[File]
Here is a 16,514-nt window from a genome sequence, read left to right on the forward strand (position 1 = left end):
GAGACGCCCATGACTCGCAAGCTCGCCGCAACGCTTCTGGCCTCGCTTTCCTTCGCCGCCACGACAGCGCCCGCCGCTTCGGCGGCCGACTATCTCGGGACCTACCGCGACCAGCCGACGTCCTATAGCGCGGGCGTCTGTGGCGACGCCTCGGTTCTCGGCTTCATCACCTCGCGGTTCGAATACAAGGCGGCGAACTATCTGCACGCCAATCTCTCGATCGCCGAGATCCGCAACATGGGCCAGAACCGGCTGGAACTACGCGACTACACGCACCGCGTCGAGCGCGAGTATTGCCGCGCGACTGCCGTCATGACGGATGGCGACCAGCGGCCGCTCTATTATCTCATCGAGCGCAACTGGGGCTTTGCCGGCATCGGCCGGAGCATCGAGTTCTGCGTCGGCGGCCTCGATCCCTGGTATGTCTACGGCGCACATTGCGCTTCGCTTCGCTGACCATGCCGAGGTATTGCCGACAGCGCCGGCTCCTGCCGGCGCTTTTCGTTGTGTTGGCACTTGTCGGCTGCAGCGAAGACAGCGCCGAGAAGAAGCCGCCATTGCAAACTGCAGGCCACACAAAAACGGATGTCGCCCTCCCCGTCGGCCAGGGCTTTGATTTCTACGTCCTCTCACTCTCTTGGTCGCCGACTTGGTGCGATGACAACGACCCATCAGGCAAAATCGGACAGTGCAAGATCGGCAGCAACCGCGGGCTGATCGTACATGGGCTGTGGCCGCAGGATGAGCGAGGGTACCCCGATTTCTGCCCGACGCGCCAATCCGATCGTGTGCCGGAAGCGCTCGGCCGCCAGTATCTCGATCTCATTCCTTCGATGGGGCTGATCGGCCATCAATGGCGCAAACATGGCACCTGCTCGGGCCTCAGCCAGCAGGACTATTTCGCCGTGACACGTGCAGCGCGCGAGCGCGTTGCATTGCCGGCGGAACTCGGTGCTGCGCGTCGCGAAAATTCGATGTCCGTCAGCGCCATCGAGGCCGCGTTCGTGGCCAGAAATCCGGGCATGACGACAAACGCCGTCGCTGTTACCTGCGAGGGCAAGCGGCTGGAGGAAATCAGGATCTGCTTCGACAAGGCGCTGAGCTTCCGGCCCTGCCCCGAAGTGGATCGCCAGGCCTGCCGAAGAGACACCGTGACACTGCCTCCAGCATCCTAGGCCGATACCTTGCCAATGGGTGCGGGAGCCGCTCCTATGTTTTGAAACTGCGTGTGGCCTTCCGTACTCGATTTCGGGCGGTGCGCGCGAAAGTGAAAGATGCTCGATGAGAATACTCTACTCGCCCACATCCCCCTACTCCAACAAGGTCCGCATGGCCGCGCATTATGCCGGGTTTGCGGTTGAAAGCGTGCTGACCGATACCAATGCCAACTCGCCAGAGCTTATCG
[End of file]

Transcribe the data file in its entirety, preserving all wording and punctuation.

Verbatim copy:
Here is a 16,514-nt window from a genome sequence, read left to right on the forward strand (position 1 = left end):
GAGACGCCCATGACTCGCAAGCTCGCCGCAACGCTTCTGGCCTCGCTTTCCTTCGCCGCCACGACAGCGCCCGCCGCTTCGGCGGCCGACTATCTCGGGACCTACCGCGACCAGCCGACGTCCTATAGCGCGGGCGTCTGTGGCGACGCCTCGGTTCTCGGCTTCATCACCTCGCGGTTCGAATACAAGGCGGCGAACTATCTGCACGCCAATCTCTCGATCGCCGAGATCCGCAACATGGGCCAGAACCGGCTGGAACTACGCGACTACACGCACCGCGTCGAGCGCGAGTATTGCCGCGCGACTGCCGTCATGACGGATGGCGACCAGCGGCCGCTCTATTATCTCATCGAGCGCAACTGGGGCTTTGCCGGCATCGGCCGGAGCATCGAGTTCTGCGTCGGCGGCCTCGATCCCTGGTATGTCTACGGCGCACATTGCGCTTCGCTTCGCTGACCATGCCGAGGTATTGCCGACAGCGCCGGCTCCTGCCGGCGCTTTTCGTTGTGTTGGCACTTGTCGGCTGCAGCGAAGACAGCGCCGAGAAGAAGCCGCCATTGCAAACTGCAGGCCACACAAAAACGGATGTCGCCCTCCCCGTCGGCCAGGGCTTTGATTTCTACGTCCTCTCACTCTCTTGGTCGCCGACTTGGTGCGATGACAACGACCCATCAGGCAAAATCGGACAGTGCAAGATCGGCAGCAACCGCGGGCTGATCGTACATGGGCTGTGGCCGCAGGATGAGCGAGGGTACCCCGATTTCTGCCCGACGCGCCAATCCGATCGTGTGCCGGAAGCGCTCGGCCGCCAGTATCTCGATCTCATTCCTTCGATGGGGCTGATCGGCCATCAATGGCGCAAACATGGCACCTGCTCGGGCCTCAGCCAGCAGGACTATTTCGCCGTGACACGTGCAGCGCGCGAGCGCGTTGCATTGCCGGCGGAACTCGGTGCTGCGCGTCGCGAAAATTCGATGTCCGTCAGCGCCATCGAGGCCGCGTTCGTGGCCAGAAATCCGGGCATGACGACAAACGCCGTCGCTGTTACCTGCGAGGGCAAGCGGCTGGAGGAAATCAGGATCTGCTTCGACAAGGCGCTGAGCTTCCGGCCCTGCCCCGAAGTGGATCGCCAGGCCTGCCGAAGAGACACCGTGACACTGCCTCCAGCATCCTAGGCCGATACCTTGCCAATGGGTGCGGGAGCCGCTCCTATGTTTTGAAACTGCGTGTGGCCTTCCGTACTCGATTTCGGGCGGTGCGCGCGAAAGTGAAAGATGCTCGATGAGAATACTCTACTCGCCCACATCCCCCTACTCCAACAAGGTCCGCATGGCCGCGCATTATGCCGGGTTTGCGGTTGAAAGCGTGCTGACCGATACCAATGCCAACTCGCCAGAGCTTATCG